Philippines raises alert level for volcano over increasing unrest
"This means that there is (a) probable magmatic activity that may or may not lead to an eruption," Renato Solidum, director of the Philippine Institute of Volcanology and Seismology, said in a local radio interview.
The institute said it raised the alert level from 1, or low-level unrest, to 2, or increasing unrest, after detecting 28 "volcanic tremor episodes, four low-frequency volcanic earthquakes, and one hybrid earthquake at shallow depths of less than 1.5 km beneath the volcano in the past 24 hours."
"Volcanic tremors have increased seismic energy compared to previously recorded episodes and ranged between three to 17 minutes in duration," the institute said in a statement, adding the number of volcanic tremor events has risen to 866 since the onset of increased activity on Feb. 13.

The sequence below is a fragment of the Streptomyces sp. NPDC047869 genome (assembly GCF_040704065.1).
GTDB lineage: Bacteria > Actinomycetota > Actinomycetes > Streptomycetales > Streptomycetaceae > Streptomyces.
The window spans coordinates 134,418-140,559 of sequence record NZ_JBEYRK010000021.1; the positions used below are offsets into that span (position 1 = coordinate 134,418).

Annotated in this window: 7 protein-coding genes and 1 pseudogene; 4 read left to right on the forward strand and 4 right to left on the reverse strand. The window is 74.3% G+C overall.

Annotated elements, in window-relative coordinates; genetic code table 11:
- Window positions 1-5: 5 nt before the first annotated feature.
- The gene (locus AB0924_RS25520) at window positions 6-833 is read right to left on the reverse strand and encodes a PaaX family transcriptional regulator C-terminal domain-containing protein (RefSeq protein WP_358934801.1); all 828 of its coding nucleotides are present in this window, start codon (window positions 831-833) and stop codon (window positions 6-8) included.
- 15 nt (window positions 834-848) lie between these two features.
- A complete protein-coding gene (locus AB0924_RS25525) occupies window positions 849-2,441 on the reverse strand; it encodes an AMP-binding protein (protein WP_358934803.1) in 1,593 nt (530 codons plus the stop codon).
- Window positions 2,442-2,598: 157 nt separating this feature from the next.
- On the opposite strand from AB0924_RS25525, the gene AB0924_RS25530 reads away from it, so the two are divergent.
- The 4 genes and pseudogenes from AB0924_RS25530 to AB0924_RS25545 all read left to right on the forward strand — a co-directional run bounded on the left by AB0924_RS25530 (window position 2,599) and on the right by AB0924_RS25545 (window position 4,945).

The institute added that 141 low-frequency volcanic earthquakes have occurred within one-km depth beneath the volcano and immediate vicinities.
"Overall, seismic activity in the past month indicates increased magmatic and hydrothermal activity at shallow depths beneath Taal volcano island," the institute said.
The institute urged people to stay away from the island, reminding the villagers that the island is a permanent danger zone.
"Entry into the island, especially the vicinities of the main crater and the (tourist trail), must remain strictly prohibited," the institute said.
Taal volcano last erupted in January 2020. An active earthquake zone, the Philippines has frequent seismic activity due to its location along the Pacific "Ring of Fire." At least 24 active volcanoes dot the Philippine archipelago. ■